CH2M Hill

By Chris Petersen

CH2M Hill was perhaps the most successful engineering concern established in Oregon. Founded by an engineering professor at Oregon State College (now Oregon State University) and one of his students, at its peak the firm was among the five largest consulting companies in the United States. Broad in its purview and largely employee-owned, the company grew to the point where, in 2016, it earned $5.24 billion in gross revenues from an international portfolio of clients seeking assistance with engineering, design, management, and construction projects. 

CH2M traces its origin to Cornell and Merryfield, a professional partnership launched in 1945 above the Albright & Raw Rexall drugstore in downtown Corvallis. Within a year, two additional partners had been added, and the Cornell, Howland, Hayes and Merryfield Consulting Engineers enterprise was born. By 1947, the company had forty-one employees.

It was no accident that the company’s headquarters were in a small college town: three of its founding partners—Holly Cornell, Jim Howland, and Burke Hayes—were graduates of the School of Engineering at Oregon State. The fourth partner, Fred Merryfield, was a professor of civil engineering at Oregon State from 1927 to 1966. Merryfield (1900-1977) retired from the firm in 1970, Cornell (1932-1997) and Hayes (1912-2007) in 1980, and Howland (1916-2008) in 1982.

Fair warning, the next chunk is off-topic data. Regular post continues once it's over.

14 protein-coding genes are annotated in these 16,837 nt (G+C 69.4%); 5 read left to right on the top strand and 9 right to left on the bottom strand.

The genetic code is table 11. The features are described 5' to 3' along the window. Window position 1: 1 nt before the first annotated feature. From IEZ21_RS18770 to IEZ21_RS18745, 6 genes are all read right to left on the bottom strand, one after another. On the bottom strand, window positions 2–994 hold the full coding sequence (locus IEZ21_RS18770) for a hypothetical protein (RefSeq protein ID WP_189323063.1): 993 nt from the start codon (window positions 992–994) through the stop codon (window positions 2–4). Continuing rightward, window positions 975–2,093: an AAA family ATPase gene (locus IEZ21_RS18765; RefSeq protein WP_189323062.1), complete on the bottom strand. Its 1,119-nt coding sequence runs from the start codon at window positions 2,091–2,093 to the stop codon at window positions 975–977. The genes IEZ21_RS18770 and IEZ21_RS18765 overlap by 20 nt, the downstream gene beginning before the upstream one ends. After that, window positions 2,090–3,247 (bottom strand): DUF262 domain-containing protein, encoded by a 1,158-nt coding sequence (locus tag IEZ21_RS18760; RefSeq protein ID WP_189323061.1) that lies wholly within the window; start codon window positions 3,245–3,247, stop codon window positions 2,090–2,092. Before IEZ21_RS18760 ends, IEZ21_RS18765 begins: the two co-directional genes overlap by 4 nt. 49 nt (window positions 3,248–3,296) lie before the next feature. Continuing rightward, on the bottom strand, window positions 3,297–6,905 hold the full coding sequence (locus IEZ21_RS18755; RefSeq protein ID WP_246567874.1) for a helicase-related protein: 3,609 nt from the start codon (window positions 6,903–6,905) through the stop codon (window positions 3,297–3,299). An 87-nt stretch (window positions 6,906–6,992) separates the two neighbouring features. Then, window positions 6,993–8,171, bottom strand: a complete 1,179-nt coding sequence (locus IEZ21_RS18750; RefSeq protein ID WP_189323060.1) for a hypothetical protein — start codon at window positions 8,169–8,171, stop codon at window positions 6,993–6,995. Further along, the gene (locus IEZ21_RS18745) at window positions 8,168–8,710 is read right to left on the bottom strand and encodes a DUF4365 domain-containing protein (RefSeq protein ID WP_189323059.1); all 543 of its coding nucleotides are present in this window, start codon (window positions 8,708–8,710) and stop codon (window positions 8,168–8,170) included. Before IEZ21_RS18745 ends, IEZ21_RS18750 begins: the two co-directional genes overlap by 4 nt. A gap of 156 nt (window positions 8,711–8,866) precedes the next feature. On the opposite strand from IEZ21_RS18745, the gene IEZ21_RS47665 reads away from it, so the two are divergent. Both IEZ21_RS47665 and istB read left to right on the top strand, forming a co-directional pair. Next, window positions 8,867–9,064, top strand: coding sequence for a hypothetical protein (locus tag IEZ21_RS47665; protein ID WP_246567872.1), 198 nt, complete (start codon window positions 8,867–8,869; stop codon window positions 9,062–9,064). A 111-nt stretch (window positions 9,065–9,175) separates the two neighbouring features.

The initial focus of CH2M—as the firm was rechristened in 1950, from the initials of the founders’ last names—was sanitary engineering, with an emphasis on developing solutions to address the polluted Willamette River. By 1948, the group had taken on two additional partners—fellow Oregon Stater Archie Rice and Kansas transplant Ralph Roderick—and within a year had completed its two hundredth project, with innovations related to sewer pumps and water treatment proving especially profitable. 

CH2M grew steadily throughout the 1950s, undertaking its one-thousandth project in 1955. A Seattle office came online in 1960, an office building in Boise opened in 1961, and a Portland branch began work in 1964. By 1965, the company had completed 4,000 projects and had accrued $2 million in annual billings. The CH2M Applied Sciences Laboratory opened in Corvallis in 1968 and remained a part of the company until it was acquired by TestAmerica in 2017. The company's first international office opened in Calgary in 1978.